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John Murry

Friday 27th January 2017 at Aces & Eights »

John was 15 when his adoptive parents – faded aristocracy from the US deep south – realised he wasn't going to live up to their expectations. There would be no Ivy League education. No living the life of the gentleman from a once-grand family now forced into academia or the trades because John Murry wanted to be a rock'n'roll guitar player.

So John's parents did something rarely recommended in the parenting books. They checked him into rehab – this kid who'd "smoked pot about three times and been drunk maybe four or five" – to put the fear of God into him. "But God doesn't scare people," Murry says. "Not the real one."

But what does he sound like I hear those unfortunate enough not to have heard him ask? Well the traditional approach of comparing an artist to others from the past simply does not work with Murry. He genuinely sounds like no one but himself. His voice uncannily seems to avoid most rock and roll inflections and can vary from gentle croon to an intimidating primal bark... His legendary performance at 'End Of The Road Festival in 2013 saw a good third of the audience in tears and David Byrne made his way backstage to praise the intensity of the performance. The wild eyes, the jerking limbs, the raging electric guitar interludes, all make for a unique and thrilling experience.

His life story pretty much encapsulates his music and set the scene for John's critically and commercially successful album 'The Graceless Age' from 2013; Gritty, emotive, ravaged but stronger for it and enabled by redemption.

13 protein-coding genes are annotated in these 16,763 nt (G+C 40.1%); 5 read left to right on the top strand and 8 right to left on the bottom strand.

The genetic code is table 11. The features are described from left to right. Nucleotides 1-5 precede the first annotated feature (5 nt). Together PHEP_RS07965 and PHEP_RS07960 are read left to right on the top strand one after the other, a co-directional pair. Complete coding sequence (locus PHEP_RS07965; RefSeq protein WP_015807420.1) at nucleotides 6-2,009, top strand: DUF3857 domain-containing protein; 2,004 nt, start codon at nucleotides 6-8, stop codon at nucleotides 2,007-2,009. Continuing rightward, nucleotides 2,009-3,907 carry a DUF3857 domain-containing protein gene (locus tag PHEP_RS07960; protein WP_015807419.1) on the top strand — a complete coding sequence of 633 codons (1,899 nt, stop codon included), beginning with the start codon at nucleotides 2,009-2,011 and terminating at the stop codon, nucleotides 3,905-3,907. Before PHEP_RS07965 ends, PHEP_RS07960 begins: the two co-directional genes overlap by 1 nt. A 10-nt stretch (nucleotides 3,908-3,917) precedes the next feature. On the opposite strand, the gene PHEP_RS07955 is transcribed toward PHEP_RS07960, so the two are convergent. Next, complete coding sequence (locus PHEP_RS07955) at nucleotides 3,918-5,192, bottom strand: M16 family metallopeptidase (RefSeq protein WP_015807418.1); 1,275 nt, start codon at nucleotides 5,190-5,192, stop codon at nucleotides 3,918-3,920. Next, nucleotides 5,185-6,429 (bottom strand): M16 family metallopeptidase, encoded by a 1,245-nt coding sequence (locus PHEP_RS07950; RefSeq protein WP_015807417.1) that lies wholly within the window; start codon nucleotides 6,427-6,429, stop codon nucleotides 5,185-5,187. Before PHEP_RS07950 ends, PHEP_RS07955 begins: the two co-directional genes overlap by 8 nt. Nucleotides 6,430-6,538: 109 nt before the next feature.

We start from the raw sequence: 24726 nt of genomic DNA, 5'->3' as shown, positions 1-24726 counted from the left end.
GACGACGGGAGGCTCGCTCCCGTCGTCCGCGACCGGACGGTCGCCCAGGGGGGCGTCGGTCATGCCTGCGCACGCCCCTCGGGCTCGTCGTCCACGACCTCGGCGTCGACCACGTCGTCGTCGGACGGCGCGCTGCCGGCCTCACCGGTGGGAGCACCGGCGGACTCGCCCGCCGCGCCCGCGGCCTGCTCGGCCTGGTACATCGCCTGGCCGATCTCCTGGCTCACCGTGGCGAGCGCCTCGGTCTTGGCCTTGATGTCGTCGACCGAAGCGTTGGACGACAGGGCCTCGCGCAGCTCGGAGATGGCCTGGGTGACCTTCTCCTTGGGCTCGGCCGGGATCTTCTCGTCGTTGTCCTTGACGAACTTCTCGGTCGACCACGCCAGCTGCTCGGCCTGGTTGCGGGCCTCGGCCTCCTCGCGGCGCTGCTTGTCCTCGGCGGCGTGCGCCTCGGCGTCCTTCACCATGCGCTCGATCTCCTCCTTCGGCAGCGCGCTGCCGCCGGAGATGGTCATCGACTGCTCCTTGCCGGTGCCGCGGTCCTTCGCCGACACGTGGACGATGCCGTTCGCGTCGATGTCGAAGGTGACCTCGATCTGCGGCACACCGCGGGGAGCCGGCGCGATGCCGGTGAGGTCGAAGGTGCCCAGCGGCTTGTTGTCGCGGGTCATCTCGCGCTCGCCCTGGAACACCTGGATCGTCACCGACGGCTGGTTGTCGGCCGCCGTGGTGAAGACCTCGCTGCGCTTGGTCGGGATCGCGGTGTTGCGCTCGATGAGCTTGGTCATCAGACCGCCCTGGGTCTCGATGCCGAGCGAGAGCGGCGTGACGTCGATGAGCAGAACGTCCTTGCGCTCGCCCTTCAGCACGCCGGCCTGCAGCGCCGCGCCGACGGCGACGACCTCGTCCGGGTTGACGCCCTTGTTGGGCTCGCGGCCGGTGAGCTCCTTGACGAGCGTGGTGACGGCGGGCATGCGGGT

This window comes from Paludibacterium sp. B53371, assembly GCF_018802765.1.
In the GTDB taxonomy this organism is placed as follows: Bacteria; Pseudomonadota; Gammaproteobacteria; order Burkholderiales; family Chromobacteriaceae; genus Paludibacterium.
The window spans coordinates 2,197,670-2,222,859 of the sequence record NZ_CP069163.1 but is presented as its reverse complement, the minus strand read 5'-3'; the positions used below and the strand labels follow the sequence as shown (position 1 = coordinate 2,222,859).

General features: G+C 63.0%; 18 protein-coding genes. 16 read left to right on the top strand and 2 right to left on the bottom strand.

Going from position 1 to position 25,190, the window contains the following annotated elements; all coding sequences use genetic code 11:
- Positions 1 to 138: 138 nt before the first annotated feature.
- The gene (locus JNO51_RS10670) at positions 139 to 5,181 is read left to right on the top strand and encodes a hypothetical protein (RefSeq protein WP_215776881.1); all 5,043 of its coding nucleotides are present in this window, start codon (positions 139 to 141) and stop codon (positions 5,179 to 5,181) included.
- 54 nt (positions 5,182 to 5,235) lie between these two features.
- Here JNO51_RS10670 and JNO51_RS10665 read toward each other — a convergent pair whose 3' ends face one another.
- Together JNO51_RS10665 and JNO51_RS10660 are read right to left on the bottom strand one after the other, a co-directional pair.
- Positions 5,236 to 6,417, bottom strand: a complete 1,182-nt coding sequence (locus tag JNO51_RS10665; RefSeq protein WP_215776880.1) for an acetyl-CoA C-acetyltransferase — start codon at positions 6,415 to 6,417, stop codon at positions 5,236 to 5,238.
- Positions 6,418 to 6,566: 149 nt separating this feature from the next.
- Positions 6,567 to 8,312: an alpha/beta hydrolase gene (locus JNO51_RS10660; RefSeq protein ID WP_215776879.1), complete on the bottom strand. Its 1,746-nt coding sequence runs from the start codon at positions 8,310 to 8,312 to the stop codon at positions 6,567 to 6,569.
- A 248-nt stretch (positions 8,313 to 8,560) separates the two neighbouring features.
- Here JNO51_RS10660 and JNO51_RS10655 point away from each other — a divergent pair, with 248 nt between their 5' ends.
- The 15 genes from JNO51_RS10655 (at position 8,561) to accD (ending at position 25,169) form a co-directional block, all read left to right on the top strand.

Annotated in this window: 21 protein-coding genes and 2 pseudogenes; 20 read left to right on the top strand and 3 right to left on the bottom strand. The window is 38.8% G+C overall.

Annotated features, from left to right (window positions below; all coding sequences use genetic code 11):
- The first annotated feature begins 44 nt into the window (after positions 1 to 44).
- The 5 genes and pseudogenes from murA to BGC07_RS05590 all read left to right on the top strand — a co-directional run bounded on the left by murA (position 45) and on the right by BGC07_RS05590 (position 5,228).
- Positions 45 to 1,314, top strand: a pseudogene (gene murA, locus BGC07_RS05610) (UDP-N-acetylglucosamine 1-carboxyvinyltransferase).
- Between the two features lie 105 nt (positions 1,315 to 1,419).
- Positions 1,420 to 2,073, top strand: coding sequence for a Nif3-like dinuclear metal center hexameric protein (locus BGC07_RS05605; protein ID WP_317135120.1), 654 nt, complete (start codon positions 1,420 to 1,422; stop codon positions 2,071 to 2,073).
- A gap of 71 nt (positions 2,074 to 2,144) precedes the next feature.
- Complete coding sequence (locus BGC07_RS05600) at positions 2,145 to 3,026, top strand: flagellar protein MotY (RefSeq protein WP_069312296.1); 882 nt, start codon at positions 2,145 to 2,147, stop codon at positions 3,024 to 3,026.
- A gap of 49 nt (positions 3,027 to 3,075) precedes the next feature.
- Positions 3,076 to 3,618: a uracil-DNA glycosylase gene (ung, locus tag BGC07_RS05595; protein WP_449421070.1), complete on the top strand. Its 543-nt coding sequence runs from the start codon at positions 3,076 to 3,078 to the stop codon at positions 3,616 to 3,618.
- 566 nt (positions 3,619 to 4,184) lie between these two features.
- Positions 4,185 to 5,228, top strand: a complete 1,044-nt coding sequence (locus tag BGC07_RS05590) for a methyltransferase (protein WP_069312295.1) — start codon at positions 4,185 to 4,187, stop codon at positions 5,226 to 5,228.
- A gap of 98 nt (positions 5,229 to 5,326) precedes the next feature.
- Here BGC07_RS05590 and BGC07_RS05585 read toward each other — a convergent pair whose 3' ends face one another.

So let's keep it basic and just call it soul music in that it's a soul laid bare and let's describe it simply as true folk music in that folk i.e. people seem to relate to it on so many levels.

There's a righteous anger that burns inside John Murry, a steady fire that draws folks near, warms them and perhaps even singes their fingers but that way they never forget.

Like a baptism by fire it's what remains when everything else is washed away, something Murry understands in palpable ways after wandering for years in drugs and darkness, a man who understands the gift of second chances and true contrition.

For sure there are still myriad places to stumble but Murry makes these prospects seem less daunting and enables one to examine empathy, compassion and failings whilst walking ever closer towards the light.

So after a silence, another long period seemingly in the wilderness, Mississippi to California to Ireland relocations and relationships old and new John comes back with a masterpiece of an EP ironically titled 'John Murry Is Dead' and recent live shows of incredible intensity and formidable songsmithery; all living proof that there is always light at the end of every tunnel and further cements Murry's reputation as 'The world’s last living honest songwriter'.